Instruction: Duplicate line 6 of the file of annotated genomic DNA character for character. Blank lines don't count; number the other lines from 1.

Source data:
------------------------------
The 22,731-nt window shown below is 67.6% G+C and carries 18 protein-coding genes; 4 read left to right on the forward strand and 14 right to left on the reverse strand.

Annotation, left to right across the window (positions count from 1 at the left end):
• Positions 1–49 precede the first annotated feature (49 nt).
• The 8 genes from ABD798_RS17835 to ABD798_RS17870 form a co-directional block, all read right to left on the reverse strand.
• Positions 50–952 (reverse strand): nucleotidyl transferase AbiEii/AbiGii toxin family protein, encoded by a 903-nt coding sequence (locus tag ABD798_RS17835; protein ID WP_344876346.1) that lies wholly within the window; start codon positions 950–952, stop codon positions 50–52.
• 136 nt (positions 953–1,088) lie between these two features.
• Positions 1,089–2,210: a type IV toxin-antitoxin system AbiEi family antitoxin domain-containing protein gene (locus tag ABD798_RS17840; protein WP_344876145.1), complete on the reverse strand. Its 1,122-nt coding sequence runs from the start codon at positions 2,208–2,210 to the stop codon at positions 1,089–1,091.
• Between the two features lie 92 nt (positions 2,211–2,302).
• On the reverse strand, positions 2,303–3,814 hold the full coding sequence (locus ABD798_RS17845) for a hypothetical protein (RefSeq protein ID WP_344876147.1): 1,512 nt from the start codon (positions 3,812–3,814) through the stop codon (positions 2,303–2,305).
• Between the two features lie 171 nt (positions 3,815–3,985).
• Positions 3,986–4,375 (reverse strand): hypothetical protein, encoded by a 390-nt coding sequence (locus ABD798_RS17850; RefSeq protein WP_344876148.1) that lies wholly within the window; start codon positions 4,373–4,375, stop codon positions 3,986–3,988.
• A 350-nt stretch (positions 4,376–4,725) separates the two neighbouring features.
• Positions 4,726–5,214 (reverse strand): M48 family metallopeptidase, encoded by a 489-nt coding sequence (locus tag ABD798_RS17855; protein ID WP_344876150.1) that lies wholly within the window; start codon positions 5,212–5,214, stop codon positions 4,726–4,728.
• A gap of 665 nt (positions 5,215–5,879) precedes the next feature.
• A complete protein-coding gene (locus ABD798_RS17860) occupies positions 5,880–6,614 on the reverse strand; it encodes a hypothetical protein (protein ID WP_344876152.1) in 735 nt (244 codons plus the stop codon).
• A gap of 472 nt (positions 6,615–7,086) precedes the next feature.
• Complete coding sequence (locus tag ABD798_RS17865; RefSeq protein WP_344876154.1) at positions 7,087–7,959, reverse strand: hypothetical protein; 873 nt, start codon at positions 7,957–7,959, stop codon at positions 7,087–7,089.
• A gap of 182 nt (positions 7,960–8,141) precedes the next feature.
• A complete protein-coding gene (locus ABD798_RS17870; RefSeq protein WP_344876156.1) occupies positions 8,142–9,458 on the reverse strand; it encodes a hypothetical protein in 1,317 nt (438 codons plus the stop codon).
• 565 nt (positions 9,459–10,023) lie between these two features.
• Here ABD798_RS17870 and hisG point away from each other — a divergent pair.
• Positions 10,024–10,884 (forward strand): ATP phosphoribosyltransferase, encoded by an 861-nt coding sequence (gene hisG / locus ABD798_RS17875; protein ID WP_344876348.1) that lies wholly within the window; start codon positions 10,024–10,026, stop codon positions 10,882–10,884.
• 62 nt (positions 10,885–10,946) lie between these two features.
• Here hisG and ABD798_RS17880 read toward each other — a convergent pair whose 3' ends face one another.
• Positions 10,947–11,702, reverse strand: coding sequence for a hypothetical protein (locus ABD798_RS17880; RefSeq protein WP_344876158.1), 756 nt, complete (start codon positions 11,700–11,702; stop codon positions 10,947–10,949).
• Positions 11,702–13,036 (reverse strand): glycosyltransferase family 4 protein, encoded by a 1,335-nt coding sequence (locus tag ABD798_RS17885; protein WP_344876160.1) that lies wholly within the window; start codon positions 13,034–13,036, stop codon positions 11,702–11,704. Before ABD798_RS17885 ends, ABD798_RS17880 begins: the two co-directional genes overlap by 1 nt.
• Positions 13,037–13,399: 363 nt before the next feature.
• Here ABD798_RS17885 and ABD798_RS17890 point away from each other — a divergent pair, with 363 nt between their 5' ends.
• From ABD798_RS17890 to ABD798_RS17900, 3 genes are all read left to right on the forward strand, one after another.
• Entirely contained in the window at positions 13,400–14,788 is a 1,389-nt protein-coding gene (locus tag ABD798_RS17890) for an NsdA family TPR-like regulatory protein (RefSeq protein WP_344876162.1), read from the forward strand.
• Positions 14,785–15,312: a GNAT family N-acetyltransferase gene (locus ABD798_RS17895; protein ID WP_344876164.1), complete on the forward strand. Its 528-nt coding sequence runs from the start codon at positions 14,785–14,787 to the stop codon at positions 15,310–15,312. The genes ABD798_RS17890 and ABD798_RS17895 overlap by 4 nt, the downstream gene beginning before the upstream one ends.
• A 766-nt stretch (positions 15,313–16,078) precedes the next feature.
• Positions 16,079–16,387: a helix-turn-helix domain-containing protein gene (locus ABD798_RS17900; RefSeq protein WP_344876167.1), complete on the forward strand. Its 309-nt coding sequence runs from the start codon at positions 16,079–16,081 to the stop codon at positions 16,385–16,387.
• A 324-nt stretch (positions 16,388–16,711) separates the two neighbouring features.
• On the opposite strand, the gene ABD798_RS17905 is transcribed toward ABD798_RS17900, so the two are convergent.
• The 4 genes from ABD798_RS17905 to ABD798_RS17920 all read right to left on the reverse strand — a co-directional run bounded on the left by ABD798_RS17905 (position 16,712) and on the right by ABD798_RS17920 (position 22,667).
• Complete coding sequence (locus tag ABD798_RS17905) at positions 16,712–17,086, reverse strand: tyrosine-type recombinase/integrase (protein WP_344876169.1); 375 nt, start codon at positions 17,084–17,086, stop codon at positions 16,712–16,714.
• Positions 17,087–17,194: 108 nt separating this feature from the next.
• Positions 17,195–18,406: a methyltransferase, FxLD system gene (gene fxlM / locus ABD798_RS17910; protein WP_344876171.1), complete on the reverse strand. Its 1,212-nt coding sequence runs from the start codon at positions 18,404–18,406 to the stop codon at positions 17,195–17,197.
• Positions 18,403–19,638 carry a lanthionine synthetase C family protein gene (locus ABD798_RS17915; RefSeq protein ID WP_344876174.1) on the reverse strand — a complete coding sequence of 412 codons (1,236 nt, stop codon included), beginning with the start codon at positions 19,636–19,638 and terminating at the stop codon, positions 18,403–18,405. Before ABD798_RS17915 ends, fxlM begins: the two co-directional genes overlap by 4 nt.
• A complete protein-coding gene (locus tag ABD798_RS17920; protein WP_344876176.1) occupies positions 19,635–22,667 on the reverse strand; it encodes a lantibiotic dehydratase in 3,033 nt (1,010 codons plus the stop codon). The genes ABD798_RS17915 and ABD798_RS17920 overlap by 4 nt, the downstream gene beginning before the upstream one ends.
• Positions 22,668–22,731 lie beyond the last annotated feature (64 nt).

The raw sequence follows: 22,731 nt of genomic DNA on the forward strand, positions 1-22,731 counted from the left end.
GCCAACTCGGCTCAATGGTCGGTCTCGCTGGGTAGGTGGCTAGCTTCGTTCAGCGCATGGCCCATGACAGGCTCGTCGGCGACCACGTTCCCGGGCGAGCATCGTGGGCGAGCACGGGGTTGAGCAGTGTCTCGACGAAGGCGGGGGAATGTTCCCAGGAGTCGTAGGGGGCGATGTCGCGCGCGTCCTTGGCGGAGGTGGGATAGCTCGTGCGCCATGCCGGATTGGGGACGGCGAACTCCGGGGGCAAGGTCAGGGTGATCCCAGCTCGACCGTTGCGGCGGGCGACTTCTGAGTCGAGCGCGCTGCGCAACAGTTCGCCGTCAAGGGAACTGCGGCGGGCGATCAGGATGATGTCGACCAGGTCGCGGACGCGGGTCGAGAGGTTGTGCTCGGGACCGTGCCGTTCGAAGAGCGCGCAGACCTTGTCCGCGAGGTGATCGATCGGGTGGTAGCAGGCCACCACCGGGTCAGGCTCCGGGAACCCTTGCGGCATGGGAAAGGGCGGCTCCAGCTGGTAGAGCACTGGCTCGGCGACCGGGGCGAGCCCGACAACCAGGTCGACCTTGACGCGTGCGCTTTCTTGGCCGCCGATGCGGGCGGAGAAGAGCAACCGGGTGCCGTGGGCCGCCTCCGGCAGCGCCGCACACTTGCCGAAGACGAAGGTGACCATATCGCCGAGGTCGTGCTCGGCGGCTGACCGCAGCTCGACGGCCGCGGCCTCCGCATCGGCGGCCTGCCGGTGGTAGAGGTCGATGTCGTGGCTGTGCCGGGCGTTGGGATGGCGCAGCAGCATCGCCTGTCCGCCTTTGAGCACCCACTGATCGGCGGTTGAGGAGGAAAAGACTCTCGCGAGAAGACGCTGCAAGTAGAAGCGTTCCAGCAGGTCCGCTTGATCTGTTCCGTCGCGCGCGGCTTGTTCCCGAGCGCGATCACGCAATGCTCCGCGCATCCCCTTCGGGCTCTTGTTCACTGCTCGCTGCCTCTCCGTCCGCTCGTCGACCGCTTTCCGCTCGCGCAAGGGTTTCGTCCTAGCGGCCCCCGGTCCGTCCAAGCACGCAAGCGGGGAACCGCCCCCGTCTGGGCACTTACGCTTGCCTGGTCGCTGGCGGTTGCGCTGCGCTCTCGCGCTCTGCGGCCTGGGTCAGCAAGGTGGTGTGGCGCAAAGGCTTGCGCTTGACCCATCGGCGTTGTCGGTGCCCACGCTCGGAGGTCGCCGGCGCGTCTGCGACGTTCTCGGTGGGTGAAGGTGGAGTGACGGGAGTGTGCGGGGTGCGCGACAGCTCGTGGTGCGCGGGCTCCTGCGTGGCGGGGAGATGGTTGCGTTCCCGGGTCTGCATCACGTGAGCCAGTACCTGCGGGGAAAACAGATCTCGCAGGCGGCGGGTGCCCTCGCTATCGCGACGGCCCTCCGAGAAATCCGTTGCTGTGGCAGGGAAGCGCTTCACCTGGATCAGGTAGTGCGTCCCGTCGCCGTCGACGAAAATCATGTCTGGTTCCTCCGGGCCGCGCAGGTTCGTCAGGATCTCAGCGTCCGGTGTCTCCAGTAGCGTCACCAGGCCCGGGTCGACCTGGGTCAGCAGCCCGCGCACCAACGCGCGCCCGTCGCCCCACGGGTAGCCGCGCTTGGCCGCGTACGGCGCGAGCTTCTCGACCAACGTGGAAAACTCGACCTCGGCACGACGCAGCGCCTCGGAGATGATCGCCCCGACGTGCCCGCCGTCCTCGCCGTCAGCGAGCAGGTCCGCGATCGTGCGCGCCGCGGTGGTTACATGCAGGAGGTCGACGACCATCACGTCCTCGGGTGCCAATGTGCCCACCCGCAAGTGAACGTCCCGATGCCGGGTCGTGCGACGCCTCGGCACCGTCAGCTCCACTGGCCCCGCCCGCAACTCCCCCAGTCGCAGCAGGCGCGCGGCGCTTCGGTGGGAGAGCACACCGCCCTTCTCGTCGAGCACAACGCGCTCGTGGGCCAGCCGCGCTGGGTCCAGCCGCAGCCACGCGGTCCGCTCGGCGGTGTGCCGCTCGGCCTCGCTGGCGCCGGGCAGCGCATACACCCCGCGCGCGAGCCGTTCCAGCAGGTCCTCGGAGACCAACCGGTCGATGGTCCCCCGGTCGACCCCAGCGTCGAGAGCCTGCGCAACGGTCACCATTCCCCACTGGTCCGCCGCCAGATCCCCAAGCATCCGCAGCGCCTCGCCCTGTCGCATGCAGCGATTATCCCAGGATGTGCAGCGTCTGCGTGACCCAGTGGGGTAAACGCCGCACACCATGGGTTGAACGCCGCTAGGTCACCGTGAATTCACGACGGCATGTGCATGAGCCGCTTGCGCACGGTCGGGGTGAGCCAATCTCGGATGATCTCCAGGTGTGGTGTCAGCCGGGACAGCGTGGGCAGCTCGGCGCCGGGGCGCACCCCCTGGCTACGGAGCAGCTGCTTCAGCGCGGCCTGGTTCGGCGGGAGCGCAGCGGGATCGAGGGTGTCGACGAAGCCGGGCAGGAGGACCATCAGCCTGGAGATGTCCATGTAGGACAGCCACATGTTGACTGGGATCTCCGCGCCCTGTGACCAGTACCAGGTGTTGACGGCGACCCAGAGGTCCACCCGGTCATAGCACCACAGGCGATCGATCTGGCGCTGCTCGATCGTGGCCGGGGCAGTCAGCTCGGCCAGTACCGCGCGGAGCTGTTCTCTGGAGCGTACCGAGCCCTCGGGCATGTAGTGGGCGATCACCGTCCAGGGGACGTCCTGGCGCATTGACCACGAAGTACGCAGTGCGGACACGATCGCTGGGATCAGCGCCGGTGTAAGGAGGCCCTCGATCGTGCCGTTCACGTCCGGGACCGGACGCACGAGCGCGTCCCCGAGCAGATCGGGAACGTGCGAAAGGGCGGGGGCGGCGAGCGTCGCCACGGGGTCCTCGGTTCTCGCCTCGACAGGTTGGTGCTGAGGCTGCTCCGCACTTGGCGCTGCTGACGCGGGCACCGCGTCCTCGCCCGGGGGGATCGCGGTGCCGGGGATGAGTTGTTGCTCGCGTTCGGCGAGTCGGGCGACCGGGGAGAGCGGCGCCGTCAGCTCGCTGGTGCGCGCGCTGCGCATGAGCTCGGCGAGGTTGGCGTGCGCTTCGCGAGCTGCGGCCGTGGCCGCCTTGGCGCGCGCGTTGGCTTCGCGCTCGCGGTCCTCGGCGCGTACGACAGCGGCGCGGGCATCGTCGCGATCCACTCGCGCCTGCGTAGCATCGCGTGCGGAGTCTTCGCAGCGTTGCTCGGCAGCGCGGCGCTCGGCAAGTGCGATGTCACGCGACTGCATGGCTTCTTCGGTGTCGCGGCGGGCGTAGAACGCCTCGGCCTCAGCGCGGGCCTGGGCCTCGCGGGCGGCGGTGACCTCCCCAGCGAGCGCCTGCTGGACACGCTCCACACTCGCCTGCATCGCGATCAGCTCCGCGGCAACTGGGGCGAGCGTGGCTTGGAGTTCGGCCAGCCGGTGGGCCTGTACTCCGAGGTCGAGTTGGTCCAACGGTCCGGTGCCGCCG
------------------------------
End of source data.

• 136 nt (positions 953–1,088) lie between these two features.